[Screenshot via eac.gov]

There have been lots of stories in the news – and on this blog – recently about election officials’ concerns about how the U.S. Postal Service handles and delivers voting materials and ballots. With 2016 just around the corner, the Election Assistance Commission and the Federal Voting Assistance Program have decided to be proactive and see if there’s any way to get the USPS and election offices on the same page in this crucial election year. Here’s the text of a letter they sent earlier this week:

The Election Assistance Commission (EAC) and Department of Defense’s Federal Voting Assistance Program (FVAP) are writing to offer our assistance to the United States Postal Service (USPS) to better engage State and local election officials regarding the challenges surrounding postal voting. Voting by mail has become an essential element of voting in America, especially for those voters away from home like our military and overseas voters. In the last presidential election, almost six and a half million voters used the mail to cast their ballots.

As the reliance on mail ballots increases, election officials’ need for reliable distribution and processing of those ballots increases. In their most recent election, Summit County, Ohio could not count approximately 900 absentee ballots due to a lack of a post mark/cancellation. More and more election jurisdictions are reporting these kinds of challenges with postal ballots. Specifically, election officials cite four main issues with vote-by-mail ballots:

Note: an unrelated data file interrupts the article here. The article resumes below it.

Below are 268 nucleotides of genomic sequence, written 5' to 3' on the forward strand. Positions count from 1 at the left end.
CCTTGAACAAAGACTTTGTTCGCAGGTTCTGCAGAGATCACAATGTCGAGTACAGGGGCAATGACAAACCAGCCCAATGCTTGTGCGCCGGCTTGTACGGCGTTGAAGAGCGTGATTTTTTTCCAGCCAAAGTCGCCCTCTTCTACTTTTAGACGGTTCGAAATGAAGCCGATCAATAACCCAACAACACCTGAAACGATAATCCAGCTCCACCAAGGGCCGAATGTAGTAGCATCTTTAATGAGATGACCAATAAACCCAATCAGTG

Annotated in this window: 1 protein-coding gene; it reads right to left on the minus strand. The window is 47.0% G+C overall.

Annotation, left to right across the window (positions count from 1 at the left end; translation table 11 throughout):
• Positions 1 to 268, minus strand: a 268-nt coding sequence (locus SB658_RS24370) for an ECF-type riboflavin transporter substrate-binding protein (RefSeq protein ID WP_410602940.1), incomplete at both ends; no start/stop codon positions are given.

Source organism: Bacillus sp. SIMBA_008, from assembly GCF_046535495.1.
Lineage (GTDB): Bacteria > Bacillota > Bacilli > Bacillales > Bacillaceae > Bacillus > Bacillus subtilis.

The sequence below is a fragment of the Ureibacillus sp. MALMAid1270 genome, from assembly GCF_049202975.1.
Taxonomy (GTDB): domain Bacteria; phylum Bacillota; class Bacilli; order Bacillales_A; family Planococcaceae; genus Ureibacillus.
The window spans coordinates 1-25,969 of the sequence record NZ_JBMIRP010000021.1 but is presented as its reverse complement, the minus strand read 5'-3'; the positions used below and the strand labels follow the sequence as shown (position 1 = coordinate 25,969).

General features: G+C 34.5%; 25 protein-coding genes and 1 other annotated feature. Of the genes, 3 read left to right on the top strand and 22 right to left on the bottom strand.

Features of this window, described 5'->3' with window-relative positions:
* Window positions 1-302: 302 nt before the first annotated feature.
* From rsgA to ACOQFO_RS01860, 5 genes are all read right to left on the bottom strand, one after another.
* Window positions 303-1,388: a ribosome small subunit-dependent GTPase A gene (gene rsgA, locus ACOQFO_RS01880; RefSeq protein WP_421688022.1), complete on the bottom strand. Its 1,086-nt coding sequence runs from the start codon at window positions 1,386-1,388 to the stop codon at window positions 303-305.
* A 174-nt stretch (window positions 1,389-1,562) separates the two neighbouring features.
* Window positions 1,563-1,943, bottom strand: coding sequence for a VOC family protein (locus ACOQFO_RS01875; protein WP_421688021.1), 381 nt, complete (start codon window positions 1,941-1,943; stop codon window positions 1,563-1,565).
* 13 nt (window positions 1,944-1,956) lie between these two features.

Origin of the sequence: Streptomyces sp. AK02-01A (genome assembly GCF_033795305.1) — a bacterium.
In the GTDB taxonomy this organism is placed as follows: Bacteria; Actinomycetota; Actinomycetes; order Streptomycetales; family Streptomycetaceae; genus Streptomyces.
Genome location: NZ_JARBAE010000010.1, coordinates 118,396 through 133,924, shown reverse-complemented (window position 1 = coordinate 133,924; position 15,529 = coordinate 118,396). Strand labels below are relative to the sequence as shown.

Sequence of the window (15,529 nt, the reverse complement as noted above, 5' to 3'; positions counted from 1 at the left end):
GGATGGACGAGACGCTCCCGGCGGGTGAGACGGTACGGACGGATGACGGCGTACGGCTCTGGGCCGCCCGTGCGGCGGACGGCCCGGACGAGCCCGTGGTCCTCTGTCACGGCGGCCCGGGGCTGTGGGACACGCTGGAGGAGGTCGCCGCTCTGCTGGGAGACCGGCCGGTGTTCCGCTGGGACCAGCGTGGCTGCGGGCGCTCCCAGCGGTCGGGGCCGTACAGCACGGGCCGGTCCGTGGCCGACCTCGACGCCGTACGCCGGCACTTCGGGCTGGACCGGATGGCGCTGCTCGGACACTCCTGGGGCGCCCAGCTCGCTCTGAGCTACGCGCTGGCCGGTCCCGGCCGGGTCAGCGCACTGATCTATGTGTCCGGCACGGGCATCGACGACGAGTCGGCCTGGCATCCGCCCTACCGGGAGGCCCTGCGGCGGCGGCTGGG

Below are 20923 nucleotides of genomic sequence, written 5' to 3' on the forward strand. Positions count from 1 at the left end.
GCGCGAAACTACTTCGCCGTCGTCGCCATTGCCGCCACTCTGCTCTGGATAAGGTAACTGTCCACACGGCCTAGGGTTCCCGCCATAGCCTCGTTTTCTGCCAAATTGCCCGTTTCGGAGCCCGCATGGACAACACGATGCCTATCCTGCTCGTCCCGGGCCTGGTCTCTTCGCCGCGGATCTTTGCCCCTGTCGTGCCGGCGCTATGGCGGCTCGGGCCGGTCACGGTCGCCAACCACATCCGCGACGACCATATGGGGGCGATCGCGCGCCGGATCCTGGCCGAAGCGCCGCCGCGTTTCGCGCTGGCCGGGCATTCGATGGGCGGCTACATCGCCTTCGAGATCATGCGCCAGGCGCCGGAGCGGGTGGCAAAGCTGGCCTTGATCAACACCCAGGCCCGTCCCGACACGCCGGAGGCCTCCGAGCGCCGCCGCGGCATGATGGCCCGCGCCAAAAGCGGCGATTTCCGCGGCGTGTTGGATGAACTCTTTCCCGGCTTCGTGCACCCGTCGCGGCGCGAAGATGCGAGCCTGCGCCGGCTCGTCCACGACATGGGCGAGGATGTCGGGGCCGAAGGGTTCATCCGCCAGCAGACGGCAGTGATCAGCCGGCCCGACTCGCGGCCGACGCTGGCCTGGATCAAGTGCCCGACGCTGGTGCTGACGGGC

l . Ballot Delivery – Challenges with the class of service required for the ballots; associated limitations on the use of intelligent mail barcode that impede ballot tracking for many voters; and consistent timing of delivery.

2. Ballot Return – Inconsistencies in local information provided to election officials depending upon which post office they visit and the timeliness of delivery; changes in the postal service’s delivery methods causing late ballot deliveries; and the use of Business Reply Mail resulting in additional delays for ballot return.

3. Postmarking – Inconsistency with the application of a postmark/cancellation on election mail which may result in the rejection of ballots under State law.

4. Changing Infrastructure – The consolidation of post offices and new load leveling requirements contributing to delays in ballot delivery and increased transit times for ballots.

For voters across the country, no piece of mail is more important than their ballot. Many Service members and their families stationed across the world rely on the postal service to ensure their ballot is delivered in time to have their vote counted. We think you will agree that we can – and must – do better.

The EAC and FVAP remain ready to work with USPS to share these reports and inform any decisions by USPS necessary to protect the integrity of our election system as we approach the 2016 election season. We would like to request a meeting between our three agencies to discuss preparedness for 2016. Please send along your designated point-of-contact to EAC Executive Director Brian Newby (bnewby@eac.gov).

We appreciate your already stated commitment to improving these services. Thank you in advance for your time and willingness to work with us on these important issues to better serve the voters of America.


Christy A. McCormick Chair, U.S. Election Assistance Commission

Thomas Hicks Vice Chair, U. S. Election Assistance Commission

Matthew V. Masterson Commissioner, U.S. Election Assistance Commission

Matthew Boehmer Director, Federal Voting Assistance Program

One letter – and the meeting it generates – won’t address all the issues or solve all the problems, but at least there will (hopefully) be a dialogue on how to improve handling and delivery of ballots and election materials in 2016 and beyond. Thanks to the EAC and FVAP for writing and sharing this letter – and here’s hoping the USPS responds in kind.

Stay tuned …

[PROGRAMMING NOTE: The blog will not post at all tomorrow or Friday and will be on a reduced scheduled next week. Full coverage returns Monday, January 4.]